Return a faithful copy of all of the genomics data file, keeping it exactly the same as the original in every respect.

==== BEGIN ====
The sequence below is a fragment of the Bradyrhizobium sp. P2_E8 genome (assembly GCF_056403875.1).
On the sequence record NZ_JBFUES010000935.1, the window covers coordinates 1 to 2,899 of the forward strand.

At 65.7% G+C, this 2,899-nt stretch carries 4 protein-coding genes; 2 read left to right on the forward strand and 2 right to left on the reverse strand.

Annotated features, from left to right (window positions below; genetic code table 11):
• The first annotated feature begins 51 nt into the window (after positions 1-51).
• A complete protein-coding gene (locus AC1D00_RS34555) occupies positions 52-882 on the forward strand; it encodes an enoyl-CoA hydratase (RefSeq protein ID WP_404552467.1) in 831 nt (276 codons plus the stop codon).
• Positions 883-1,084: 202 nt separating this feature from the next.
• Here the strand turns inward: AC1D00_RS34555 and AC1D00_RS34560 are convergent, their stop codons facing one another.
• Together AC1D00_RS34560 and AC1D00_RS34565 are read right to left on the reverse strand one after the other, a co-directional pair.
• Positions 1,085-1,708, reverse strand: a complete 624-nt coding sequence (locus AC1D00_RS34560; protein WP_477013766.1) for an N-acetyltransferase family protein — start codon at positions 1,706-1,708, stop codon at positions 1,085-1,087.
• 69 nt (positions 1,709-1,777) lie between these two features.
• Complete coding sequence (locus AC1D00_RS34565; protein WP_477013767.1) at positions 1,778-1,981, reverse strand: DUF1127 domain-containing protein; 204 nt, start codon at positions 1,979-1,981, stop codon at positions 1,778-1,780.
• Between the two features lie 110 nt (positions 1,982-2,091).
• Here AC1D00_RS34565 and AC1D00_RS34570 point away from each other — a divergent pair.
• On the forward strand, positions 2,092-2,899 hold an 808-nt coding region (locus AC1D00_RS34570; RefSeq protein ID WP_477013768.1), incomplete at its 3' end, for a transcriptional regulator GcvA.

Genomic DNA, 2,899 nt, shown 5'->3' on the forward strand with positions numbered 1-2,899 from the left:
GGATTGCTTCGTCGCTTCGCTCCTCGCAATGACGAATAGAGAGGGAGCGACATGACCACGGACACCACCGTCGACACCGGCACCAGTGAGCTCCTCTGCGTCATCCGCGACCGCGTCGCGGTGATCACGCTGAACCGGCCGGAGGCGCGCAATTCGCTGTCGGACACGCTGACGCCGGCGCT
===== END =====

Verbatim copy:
The sequence below is a fragment of the Bradyrhizobium sp. P2_E8 genome (assembly GCF_056403875.1).
On the sequence record NZ_JBFUES010000935.1, the window covers coordinates 1 to 2,899 of the forward strand.

At 65.7% G+C, this 2,899-nt stretch carries 4 protein-coding genes; 2 read left to right on the forward strand and 2 right to left on the reverse strand.

Annotated features, from left to right (window positions below; genetic code table 11):
• The first annotated feature begins 51 nt into the window (after positions 1-51).
• A complete protein-coding gene (locus AC1D00_RS34555) occupies positions 52-882 on the forward strand; it encodes an enoyl-CoA hydratase (RefSeq protein ID WP_404552467.1) in 831 nt (276 codons plus the stop codon).
• Positions 883-1,084: 202 nt separating this feature from the next.
• Here the strand turns inward: AC1D00_RS34555 and AC1D00_RS34560 are convergent, their stop codons facing one another.
• Together AC1D00_RS34560 and AC1D00_RS34565 are read right to left on the reverse strand one after the other, a co-directional pair.
• Positions 1,085-1,708, reverse strand: a complete 624-nt coding sequence (locus AC1D00_RS34560; protein WP_477013766.1) for an N-acetyltransferase family protein — start codon at positions 1,706-1,708, stop codon at positions 1,085-1,087.
• 69 nt (positions 1,709-1,777) lie between these two features.
• Complete coding sequence (locus AC1D00_RS34565; protein WP_477013767.1) at positions 1,778-1,981, reverse strand: DUF1127 domain-containing protein; 204 nt, start codon at positions 1,979-1,981, stop codon at positions 1,778-1,780.
• Between the two features lie 110 nt (positions 1,982-2,091).
• Here AC1D00_RS34565 and AC1D00_RS34570 point away from each other — a divergent pair.
• On the forward strand, positions 2,092-2,899 hold an 808-nt coding region (locus AC1D00_RS34570; RefSeq protein ID WP_477013768.1), incomplete at its 3' end, for a transcriptional regulator GcvA.

Genomic DNA, 2,899 nt, shown 5'->3' on the forward strand with positions numbered 1-2,899 from the left:
GGATTGCTTCGTCGCTTCGCTCCTCGCAATGACGAATAGAGAGGGAGCGACATGACCACGGACACCACCGTCGACACCGGCACCAGTGAGCTCCTCTGCGTCATCCGCGACCGCGTCGCGGTGATCACGCTGAACCGGCCGGAGGCGCGCAATTCGCTGTCGGACACGCTGACGCCGGCGCT